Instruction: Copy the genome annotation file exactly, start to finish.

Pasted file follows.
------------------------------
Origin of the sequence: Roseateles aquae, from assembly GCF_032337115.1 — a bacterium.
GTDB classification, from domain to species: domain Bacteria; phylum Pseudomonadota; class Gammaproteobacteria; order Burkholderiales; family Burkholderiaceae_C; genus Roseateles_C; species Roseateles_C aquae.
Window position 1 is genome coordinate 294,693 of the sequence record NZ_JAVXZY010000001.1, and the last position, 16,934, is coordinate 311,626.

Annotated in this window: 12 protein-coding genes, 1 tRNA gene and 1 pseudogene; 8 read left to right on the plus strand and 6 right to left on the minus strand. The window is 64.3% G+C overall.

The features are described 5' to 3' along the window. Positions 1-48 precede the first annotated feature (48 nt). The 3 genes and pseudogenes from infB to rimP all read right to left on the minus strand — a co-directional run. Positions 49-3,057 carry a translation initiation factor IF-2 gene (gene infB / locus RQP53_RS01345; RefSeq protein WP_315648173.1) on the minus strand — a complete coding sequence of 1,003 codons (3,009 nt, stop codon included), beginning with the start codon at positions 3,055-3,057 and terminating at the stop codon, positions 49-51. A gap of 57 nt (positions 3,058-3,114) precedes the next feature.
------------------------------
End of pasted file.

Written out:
Origin of the sequence: Roseateles aquae, from assembly GCF_032337115.1 — a bacterium.
GTDB classification, from domain to species: domain Bacteria; phylum Pseudomonadota; class Gammaproteobacteria; order Burkholderiales; family Burkholderiaceae_C; genus Roseateles_C; species Roseateles_C aquae.
Window position 1 is genome coordinate 294,693 of the sequence record NZ_JAVXZY010000001.1, and the last position, 16,934, is coordinate 311,626.

Annotated in this window: 12 protein-coding genes, 1 tRNA gene and 1 pseudogene; 8 read left to right on the plus strand and 6 right to left on the minus strand. The window is 64.3% G+C overall.

The features are described 5' to 3' along the window. Positions 1-48 precede the first annotated feature (48 nt). The 3 genes and pseudogenes from infB to rimP all read right to left on the minus strand — a co-directional run. Positions 49-3,057 carry a translation initiation factor IF-2 gene (gene infB / locus RQP53_RS01345; RefSeq protein WP_315648173.1) on the minus strand — a complete coding sequence of 1,003 codons (3,009 nt, stop codon included), beginning with the start codon at positions 3,055-3,057 and terminating at the stop codon, positions 49-51. A gap of 57 nt (positions 3,058-3,114) precedes the next feature.